Tourette’s Syndrome: Risk Factors and Causes
This information was taken directly from the Centers for Disease Control and Prevention
Scientists are studying the causes of and risk factors for Tourette Syndrome (TS) in an effort to understand it better, and to find better ways to manage TS and to reduce the chances of a person having TS. The causes of TS and other tic disorders are not well understood.
Although the risk factors for and causes of TS are unknown, current research shows that genes play an important role:1, 2
- Genetic studies have indicated that TS is inherited as a dominant gene, with about a 50% chance of parents passing the gene on to their children.
- Boys with the gene(s) are three to four times more likely than girls to display symptoms of TS.
- TS can be triggered by abnormal metabolism (breakdown) of a chemical in the brain called dopamine.
Some research has shown that TS is a genetically complex disorder that likely occurs as a result of the effects of multiple genes interacting with other factors in the environment. Scientists are studying other possible causes and environmental risk factors that might contribute to TS. Some studies have shown that the following factors might be associated with TS, but additional research is needed to better understand these associations:2, 3
- Mother drinking alcohol or smoking during pregnancy.
- Complications during birth.
- Low birthweight.
Researchers are investigating whether certain children are more likely to develop tics following a group A ß-hemolytic streptococcal (“strep”) infection. This is referred to as Pediatric Autoimmune Neuropsychiatric Disorders Associated with Streptococcal (PANDAS) infections.2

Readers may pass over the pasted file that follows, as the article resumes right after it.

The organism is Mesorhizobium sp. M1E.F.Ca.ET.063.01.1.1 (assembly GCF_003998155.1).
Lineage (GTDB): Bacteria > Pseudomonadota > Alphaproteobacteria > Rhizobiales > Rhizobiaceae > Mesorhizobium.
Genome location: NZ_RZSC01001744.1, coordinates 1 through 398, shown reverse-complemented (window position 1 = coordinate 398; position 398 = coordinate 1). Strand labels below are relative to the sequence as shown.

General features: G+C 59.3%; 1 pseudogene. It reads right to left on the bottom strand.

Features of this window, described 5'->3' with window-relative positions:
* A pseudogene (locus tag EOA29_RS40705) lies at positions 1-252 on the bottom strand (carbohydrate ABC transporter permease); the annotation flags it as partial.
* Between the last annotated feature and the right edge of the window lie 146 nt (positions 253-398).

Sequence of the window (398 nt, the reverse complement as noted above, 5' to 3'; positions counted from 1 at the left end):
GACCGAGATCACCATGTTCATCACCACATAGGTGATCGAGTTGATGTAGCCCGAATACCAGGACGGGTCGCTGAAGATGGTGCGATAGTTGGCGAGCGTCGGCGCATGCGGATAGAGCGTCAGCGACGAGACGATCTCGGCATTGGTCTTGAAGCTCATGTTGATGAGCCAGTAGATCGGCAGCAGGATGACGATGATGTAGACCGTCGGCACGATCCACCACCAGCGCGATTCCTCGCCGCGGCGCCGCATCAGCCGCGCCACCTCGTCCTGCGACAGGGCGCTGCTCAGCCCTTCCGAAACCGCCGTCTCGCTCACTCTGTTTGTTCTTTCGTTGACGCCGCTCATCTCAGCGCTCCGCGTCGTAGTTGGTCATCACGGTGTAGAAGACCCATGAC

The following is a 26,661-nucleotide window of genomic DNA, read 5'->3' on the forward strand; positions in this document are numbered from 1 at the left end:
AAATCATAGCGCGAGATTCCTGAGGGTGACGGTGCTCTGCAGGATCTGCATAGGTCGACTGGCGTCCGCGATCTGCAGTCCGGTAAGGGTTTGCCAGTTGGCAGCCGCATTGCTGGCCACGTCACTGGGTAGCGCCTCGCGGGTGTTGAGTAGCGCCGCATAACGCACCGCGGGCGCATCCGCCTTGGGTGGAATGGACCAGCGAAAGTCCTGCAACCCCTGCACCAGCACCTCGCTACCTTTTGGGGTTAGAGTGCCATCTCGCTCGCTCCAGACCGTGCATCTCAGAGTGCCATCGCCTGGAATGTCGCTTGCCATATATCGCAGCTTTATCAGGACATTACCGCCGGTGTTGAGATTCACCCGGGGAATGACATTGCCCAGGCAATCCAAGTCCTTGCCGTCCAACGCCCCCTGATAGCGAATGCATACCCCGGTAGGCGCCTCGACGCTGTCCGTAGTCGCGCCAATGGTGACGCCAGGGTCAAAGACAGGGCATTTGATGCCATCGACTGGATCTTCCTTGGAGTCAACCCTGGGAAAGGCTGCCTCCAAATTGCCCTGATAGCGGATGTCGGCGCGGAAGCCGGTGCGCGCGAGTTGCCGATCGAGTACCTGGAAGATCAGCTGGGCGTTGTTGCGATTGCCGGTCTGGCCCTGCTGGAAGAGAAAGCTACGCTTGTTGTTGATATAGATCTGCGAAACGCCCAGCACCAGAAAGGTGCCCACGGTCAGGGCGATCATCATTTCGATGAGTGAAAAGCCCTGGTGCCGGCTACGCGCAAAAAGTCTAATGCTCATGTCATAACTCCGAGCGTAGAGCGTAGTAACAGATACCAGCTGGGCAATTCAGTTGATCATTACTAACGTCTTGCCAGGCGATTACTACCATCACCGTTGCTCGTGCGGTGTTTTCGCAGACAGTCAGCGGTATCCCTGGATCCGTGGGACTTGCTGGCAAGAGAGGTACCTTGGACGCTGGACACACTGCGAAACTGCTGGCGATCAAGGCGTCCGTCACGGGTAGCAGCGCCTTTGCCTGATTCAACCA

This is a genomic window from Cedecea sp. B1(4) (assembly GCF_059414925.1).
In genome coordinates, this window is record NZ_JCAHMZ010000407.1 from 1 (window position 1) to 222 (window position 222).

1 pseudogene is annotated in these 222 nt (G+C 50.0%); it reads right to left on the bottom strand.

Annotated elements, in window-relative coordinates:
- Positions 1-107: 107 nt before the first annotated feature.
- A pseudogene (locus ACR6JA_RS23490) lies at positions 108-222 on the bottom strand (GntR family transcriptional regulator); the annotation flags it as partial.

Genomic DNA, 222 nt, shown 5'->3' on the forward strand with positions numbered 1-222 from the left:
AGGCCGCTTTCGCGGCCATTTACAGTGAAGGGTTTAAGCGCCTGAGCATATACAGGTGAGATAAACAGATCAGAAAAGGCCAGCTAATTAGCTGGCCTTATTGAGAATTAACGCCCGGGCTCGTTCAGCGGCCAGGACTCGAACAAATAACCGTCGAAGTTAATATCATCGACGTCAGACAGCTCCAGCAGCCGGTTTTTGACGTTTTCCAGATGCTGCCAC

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Who Is Affected?
In the United States, 1 of every 360 children 6 through 17 years of age have been diagnosed with TS.4, 5 TS can affect people of all racial and ethnic groups. Boys are affected three to five times more often than girls.
National Center on Birth Defects and Developmental Disabilities, Centers for Disease Control and Prevention. 2014.
1 O'Rourke, JA, Scharf, JM, Yu, D, Pauls, DL. The genetics of Tourette Syndrome: a review. J Psychosom Res. 2009; 67(6): 533-45.
2 Harris, K and Singer, HS. Tic disorders: neural circuits, neurochemistry, and neuroimmunology. J Child Neurol. 2006; 21(8): 678-89.
3 Zinner, S. Tourette Syndrome in infancy and early childhood. Infants and Young Children. 2006; 19(4): 353-70.
4 American Psychiatric Association. Diagnostic and statistical manual of mental disorders: , fifth edition: DSM-5. Washington, DC; 2013.
5 Bloch, MH, Leckman, JF. Clinical course of Tourette Syndrome. J Psychosom Res. 2009; 67(6): 497-501.
6 Centers for Disease Control and Prevention. Prevalence of diagnosed Tourette Syndrome in persons aged 6-17 years - United States, 2007. MMWR Morb Mortal Wkly Rep. 2009; 58(21): 581-5.
7 Bitsko, RH, Holbrook, JR, Visser, SN, Mink, JW, Zinner, SH, Ghandour, RM, Blumberg, SJ (2014). A National Profile of Tourette Syndrome, 2011-2012. J Dev Behav Pediatr 35(5), 317-322.